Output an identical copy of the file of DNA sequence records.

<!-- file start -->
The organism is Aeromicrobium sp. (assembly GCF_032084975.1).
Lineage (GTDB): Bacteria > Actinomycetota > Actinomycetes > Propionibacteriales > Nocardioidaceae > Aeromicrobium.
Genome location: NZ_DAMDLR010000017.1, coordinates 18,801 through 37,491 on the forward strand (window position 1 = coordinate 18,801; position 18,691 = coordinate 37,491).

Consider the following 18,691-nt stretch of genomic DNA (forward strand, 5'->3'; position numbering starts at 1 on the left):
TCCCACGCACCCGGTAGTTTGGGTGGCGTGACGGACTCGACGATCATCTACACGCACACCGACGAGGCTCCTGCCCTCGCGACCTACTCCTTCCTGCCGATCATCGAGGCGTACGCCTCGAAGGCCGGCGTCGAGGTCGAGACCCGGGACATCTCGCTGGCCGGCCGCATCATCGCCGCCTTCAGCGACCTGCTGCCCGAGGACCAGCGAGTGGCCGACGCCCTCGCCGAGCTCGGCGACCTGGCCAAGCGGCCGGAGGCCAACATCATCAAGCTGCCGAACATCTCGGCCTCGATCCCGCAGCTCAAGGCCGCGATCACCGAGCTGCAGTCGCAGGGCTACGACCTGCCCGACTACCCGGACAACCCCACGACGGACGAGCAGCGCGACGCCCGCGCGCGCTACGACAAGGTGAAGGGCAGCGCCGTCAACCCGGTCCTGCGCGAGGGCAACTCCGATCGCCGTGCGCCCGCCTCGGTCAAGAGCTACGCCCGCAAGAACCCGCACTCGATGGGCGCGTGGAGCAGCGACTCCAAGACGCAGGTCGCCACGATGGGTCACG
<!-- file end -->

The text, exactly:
The organism is Aeromicrobium sp. (assembly GCF_032084975.1).
Lineage (GTDB): Bacteria > Actinomycetota > Actinomycetes > Propionibacteriales > Nocardioidaceae > Aeromicrobium.
Genome location: NZ_DAMDLR010000017.1, coordinates 18,801 through 37,491 on the forward strand (window position 1 = coordinate 18,801; position 18,691 = coordinate 37,491).

Consider the following 18,691-nt stretch of genomic DNA (forward strand, 5'->3'; position numbering starts at 1 on the left):
TCCCACGCACCCGGTAGTTTGGGTGGCGTGACGGACTCGACGATCATCTACACGCACACCGACGAGGCTCCTGCCCTCGCGACCTACTCCTTCCTGCCGATCATCGAGGCGTACGCCTCGAAGGCCGGCGTCGAGGTCGAGACCCGGGACATCTCGCTGGCCGGCCGCATCATCGCCGCCTTCAGCGACCTGCTGCCCGAGGACCAGCGAGTGGCCGACGCCCTCGCCGAGCTCGGCGACCTGGCCAAGCGGCCGGAGGCCAACATCATCAAGCTGCCGAACATCTCGGCCTCGATCCCGCAGCTCAAGGCCGCGATCACCGAGCTGCAGTCGCAGGGCTACGACCTGCCCGACTACCCGGACAACCCCACGACGGACGAGCAGCGCGACGCCCGCGCGCGCTACGACAAGGTGAAGGGCAGCGCCGTCAACCCGGTCCTGCGCGAGGGCAACTCCGATCGCCGTGCGCCCGCCTCGGTCAAGAGCTACGCCCGCAAGAACCCGCACTCGATGGGCGCGTGGAGCAGCGACTCCAAGACGCAGGTCGCCACGATGGGTCACG